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Author Topic: Subzero Traditional Bunny Hunting - Bill “Mac” McCawley  (Read 654 times)

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Subzero Traditional Bunny Hunting - Bill “Mac” McCawley
« on: March 25, 2004, 08:06:00 AM »
Subzero Traditional Bunny Hunting
 
By Bill “Mac” McCawley aka Walkingstick

How do traditional bow hunters that are separated by state lines and several hundred miles of real estate get together to hunt cotton tailed rabbits in deep snow and arctic temperatures? It happens more easily than one could ever imagine. Here’s how it happened to this group

 

 It all started on December twenty second with a posting on the powwow forum of TradGang.com, a cyber hangout for traditional archers and self-bow builders. A fellow named Shawn Leonard posted about a good day he had hunting in his area of New York. This post was followed by several other posts, but more especially from Bryan Elderkin who posts as Recurver and lives in Byron, New York, a few hours away from Shawn’s home area near Albany. These two made plans to hunt together in their area. Soon posts appeared offering other sites for a get together hunt. By the twenty sixth of December the site of this hunt was going to be in the Rochester area of New York. The host for the hunt would be Don Haingray who posts as Meathook. Already five people had committed to coming and I would be one of the very last to hook up. Shawn and Bryan were coming from the Albany area, a good 4-hour drive. Curt Cabrera who posted a Guru and was healing from a hunting accident was toying with the idea. Some coaxing by everyone got him to commit and Shawn would pick up Curt Cabrera at Curt’s sister’s home in Syracuse. Curt would stay there after driving in from the West Point area. Nannook, Francis DeClerck was coming from the area below Rochester. Tom McAndrew and Bob Brown were coming from the immediate area and I would be traveling from Pennsylvania for a three-hour ride. The weather changed and became bitter cold and with it came lake effect snows. Don showed us some pictures of the snow and the temps fell below zero but we all decided to go for it on Thursday night.
   
 On January tenth at 5:30 AM I set about getting chores finished and was on the road by six. It was 13 degrees below zero when I left and the temperature gauge on the console in my truck showed variances in hills and valleys all the way north as high as four degrees below zero. When I arrived at Don’s place in Hamlin at nine AM it was minus eleven degrees and for the last ten miles the snow scenery was spectacular. Trees draped with mounds of fluffy white snow glistened in the sunlight. Soon the others arrived. Some coffee and doughnuts were in order and after introductions we went about warming up with a little target shooting at a makeshift range that Don had constructed. We looked at other bowyer’s works of art and then we set about hunting close to Don’s home. The cover was excellent but the deep snow hindered the dogs. Drivers or pushers were getting laden with snow with each step as they brushed against the trees moving toward others on watch. We finished the morning with no sightings and the mention of food soon had everyone scurrying to Don’s kitchen. No one was complaining of the cold. The warmth that emanates from these folks at gatherings like this is something special. One can only experience this by getting together with folks like these. I have no idea what political affiliation anyone had, what religion they practiced or where they stood on the economic platform of life but the common bond they all shared was a love for the primitive stick and string and that was the necessary ingredient. I found it awesome that Don’s wonderful wife Julie and their family could cope with our invasion of their space. They were perfect hosts. Dinner consisted of a series of venison chili, Italian and Polish sausage made with venison, Italian bread, pop and peppers and onions brought by Shawn, Tom, the others and myself. Archery talk abounded and we watched videos of Curt’s hog, deer and turkey hunts as well as Don’s Canadian bear hunt. Plans were made to move farther south to get out of the deep snow. We traveled about 15 miles to a woodlot near Tom’s place.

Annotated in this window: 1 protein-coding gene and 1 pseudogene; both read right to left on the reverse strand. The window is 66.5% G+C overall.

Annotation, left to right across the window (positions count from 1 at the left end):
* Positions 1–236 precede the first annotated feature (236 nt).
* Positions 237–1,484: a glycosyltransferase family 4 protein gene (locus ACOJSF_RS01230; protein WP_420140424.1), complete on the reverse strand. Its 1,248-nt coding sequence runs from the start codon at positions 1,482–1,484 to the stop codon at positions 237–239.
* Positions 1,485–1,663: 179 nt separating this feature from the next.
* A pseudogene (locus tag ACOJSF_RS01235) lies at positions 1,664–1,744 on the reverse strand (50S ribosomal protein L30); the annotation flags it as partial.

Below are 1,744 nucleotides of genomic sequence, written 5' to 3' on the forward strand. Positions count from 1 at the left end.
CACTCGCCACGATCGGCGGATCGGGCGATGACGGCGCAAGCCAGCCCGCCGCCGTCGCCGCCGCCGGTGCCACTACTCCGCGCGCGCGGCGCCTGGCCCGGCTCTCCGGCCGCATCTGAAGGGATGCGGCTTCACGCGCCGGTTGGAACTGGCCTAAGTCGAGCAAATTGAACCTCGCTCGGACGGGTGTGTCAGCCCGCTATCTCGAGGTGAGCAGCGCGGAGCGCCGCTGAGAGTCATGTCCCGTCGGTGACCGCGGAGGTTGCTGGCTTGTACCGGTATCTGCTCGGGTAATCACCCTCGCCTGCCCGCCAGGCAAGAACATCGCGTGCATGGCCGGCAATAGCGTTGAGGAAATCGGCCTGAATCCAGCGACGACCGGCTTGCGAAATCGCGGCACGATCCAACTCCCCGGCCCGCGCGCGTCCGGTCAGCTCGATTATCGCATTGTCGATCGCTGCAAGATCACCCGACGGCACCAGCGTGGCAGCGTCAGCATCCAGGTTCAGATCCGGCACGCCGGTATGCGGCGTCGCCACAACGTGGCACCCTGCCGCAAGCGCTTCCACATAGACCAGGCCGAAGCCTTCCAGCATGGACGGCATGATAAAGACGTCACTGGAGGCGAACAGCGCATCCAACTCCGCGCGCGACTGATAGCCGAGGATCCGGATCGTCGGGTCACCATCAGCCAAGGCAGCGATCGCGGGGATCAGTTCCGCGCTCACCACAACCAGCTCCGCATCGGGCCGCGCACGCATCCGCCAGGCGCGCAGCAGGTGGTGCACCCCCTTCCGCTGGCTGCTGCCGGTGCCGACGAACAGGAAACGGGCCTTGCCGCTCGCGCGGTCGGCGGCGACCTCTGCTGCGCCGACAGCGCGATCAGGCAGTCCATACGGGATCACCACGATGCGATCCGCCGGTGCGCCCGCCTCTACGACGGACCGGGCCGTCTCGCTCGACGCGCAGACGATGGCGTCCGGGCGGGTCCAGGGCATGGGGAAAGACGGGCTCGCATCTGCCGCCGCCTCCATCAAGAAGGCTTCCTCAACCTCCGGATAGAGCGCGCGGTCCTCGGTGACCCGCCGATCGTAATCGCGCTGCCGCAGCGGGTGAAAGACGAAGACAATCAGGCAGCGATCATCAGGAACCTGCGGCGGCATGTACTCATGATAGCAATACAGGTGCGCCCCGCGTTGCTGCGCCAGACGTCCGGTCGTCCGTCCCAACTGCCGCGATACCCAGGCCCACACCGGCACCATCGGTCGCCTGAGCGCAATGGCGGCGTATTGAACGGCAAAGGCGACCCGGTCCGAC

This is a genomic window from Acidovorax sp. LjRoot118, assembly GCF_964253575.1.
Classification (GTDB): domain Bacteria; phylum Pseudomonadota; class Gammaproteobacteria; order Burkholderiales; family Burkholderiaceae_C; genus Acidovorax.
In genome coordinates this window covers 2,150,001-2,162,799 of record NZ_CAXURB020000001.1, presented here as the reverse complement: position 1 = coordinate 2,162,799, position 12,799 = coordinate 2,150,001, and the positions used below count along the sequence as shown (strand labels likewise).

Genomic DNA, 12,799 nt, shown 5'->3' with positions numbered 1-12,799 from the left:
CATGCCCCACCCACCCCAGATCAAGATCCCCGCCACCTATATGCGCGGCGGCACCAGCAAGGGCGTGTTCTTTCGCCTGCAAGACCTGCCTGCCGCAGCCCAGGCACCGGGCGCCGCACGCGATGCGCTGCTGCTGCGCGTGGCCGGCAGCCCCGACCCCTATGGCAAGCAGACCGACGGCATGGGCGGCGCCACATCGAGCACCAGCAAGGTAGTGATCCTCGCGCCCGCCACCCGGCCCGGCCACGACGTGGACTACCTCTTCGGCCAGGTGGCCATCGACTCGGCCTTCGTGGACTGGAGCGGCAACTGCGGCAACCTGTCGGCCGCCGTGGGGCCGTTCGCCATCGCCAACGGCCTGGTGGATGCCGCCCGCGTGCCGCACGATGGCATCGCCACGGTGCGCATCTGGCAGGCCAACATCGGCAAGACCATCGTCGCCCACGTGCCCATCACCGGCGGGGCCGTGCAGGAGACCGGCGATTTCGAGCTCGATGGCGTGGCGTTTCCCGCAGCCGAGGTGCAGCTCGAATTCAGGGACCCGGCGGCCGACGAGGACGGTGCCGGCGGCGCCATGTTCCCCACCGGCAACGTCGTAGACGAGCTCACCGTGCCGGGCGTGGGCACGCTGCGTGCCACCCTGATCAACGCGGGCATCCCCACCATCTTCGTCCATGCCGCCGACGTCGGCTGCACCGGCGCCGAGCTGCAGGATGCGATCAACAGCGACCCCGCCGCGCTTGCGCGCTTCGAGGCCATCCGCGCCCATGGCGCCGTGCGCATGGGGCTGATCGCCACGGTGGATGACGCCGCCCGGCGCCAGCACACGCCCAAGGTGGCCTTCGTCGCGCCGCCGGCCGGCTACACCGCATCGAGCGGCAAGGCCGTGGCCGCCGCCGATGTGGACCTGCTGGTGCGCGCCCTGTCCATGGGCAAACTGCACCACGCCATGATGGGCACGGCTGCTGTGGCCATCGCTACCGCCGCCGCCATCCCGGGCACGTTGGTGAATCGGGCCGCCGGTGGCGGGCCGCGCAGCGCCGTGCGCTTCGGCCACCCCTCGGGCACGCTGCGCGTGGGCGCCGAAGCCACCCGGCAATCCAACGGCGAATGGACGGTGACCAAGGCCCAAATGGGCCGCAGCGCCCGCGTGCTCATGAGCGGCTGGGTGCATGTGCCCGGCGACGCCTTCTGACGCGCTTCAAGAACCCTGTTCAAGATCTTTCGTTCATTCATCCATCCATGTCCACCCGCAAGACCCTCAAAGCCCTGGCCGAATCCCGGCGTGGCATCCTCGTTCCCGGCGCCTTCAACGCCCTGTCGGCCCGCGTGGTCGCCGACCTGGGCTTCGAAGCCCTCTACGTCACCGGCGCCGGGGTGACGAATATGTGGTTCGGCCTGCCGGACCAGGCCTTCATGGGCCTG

We arrived at our new destination and soon Sunny had a hot track going. I hadn’t heard beagle music in over thirty years but it brought back a lot of memories. The brush was very thick and we spread out best we could. Curt, who had been shot by a hunter during the New York gun season, was just starting to heal well and had a slight limp but it was soon forgotten as he was jogging to intercept rabbits as they crossed openings in the brush.  Several shots were taken and everyone sighted rabbits but as the chapter closed on this hunt no meat was harvested. We took a few group photos and Nanook bid us all farewell, as he had to leave. We then returned to Don’s for a quick bite to eat. We talked about another get together somewhere else in the state for rabbits and even a possible deer hunt get together at a local state park were a cabin could be rented for the stay. Everyone agreed we had to do something together again and I am sure that down the road there is another hunt in the making for this group.
   
 As I drove home I thought of how wonderful it is that we can meet online and get together. The cold and snow was never an issue, the amount of rabbits we saw and shot at could probably been found closer to home but the comradere we shared and ability to now post to a name with a face made this all worthwhile. There will be other opportunities in other places for me but this memorable hunt and the friendships that developed and were strengthened by this hunt will remain a big part of my archery memories forever.

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